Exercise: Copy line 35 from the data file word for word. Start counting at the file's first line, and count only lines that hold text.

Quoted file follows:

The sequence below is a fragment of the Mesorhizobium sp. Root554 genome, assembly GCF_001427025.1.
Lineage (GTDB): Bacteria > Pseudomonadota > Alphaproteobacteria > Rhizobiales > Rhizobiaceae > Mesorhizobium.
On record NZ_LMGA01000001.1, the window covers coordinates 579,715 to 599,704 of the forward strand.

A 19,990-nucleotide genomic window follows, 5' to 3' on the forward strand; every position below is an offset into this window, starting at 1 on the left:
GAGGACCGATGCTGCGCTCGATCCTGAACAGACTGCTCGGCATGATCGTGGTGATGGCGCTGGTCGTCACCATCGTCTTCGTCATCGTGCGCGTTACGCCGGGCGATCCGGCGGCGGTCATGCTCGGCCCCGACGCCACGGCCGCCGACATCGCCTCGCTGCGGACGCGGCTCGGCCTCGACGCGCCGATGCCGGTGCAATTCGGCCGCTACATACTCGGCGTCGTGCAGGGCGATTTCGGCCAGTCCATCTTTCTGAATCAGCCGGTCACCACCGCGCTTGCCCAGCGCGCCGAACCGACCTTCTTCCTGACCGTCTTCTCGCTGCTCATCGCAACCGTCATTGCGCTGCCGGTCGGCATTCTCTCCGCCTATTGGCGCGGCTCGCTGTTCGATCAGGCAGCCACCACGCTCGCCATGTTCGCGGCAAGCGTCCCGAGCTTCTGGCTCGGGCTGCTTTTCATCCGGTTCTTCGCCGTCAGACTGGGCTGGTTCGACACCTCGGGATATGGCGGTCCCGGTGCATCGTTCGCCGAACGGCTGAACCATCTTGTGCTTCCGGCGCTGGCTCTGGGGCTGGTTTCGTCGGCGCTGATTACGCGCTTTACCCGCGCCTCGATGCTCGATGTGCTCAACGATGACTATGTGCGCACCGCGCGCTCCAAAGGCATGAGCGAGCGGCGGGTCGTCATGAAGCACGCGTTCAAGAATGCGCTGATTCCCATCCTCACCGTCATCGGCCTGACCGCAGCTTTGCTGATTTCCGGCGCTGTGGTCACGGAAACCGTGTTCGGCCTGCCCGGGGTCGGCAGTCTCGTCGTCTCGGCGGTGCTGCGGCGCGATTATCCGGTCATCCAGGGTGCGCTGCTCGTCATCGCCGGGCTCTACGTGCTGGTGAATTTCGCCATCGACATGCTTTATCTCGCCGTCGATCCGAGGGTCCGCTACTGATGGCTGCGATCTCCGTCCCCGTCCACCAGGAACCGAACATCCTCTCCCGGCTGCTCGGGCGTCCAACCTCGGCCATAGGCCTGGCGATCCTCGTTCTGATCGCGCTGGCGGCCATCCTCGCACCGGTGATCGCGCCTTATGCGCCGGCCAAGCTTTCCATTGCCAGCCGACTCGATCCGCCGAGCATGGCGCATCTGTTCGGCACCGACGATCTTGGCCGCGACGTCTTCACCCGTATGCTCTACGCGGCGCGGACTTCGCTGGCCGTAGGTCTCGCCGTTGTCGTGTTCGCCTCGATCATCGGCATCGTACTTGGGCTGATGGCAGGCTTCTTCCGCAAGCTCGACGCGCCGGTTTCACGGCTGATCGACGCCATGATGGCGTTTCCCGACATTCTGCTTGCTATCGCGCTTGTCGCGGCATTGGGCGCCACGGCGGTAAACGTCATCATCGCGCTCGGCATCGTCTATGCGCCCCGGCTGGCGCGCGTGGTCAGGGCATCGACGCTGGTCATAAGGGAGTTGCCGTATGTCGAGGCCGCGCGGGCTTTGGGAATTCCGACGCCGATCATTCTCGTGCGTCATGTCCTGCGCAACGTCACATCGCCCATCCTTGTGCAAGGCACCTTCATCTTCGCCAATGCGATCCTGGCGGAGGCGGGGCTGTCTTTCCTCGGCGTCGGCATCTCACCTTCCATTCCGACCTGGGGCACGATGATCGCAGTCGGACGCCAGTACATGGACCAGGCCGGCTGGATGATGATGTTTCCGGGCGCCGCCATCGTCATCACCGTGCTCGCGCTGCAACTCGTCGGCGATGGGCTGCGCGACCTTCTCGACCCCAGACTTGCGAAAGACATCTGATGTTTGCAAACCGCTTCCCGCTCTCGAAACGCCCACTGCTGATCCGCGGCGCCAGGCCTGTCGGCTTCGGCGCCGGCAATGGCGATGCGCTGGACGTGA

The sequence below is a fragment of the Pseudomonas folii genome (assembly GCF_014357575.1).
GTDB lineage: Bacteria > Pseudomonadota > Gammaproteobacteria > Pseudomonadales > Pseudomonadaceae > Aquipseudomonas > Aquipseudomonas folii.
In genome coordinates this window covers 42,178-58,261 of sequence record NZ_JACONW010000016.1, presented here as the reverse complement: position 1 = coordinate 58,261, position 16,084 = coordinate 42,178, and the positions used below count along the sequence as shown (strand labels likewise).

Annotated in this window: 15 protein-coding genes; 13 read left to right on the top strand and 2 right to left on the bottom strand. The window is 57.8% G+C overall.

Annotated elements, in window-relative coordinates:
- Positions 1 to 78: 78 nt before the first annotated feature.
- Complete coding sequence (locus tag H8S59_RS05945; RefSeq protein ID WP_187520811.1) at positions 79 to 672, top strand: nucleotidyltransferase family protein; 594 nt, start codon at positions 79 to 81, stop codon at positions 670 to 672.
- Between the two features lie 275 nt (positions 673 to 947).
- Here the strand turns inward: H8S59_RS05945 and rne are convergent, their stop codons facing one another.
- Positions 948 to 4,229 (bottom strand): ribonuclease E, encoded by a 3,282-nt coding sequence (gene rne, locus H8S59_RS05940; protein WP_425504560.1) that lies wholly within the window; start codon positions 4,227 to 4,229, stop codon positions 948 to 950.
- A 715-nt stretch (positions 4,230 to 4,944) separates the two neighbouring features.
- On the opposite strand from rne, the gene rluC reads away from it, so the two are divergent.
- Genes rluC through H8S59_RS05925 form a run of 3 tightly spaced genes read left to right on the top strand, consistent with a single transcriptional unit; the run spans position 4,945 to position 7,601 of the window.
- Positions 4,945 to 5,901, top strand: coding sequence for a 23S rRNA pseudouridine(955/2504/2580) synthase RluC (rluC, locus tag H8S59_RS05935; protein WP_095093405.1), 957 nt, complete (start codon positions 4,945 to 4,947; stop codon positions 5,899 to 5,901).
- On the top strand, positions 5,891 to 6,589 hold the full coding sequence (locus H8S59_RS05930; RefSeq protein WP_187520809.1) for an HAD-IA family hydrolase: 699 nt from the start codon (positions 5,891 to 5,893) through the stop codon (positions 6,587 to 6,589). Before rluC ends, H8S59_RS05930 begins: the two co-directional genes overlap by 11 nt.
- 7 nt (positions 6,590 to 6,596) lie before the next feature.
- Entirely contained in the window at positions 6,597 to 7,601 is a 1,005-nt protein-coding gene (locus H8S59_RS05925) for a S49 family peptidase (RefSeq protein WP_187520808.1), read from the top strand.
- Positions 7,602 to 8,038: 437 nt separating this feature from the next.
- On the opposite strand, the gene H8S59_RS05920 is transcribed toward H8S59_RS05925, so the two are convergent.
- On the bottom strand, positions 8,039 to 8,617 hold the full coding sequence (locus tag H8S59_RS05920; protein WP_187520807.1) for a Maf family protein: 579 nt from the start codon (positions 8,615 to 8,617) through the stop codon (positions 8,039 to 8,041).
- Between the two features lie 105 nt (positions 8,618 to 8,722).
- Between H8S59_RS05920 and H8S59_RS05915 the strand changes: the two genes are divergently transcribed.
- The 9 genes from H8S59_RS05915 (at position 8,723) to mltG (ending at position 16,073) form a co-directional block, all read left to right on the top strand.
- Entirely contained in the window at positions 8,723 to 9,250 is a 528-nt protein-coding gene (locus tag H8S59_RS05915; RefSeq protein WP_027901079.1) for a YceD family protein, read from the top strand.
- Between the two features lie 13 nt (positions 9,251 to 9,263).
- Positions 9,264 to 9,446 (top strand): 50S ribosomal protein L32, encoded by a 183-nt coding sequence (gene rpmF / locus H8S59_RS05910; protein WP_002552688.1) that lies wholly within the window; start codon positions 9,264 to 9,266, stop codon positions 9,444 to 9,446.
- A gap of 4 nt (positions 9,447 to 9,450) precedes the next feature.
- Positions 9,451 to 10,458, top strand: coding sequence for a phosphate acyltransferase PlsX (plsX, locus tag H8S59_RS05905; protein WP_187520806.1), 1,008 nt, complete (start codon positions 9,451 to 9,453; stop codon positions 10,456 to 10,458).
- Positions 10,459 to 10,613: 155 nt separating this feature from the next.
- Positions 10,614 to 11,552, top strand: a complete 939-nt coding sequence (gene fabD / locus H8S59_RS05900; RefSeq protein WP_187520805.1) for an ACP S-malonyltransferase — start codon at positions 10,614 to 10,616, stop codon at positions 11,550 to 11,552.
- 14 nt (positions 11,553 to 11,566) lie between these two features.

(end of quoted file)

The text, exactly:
- Positions 10,614 to 11,552, top strand: a complete 939-nt coding sequence (gene fabD / locus H8S59_RS05900; RefSeq protein WP_187520805.1) for an ACP S-malonyltransferase — start codon at positions 10,614 to 10,616, stop codon at positions 11,550 to 11,552.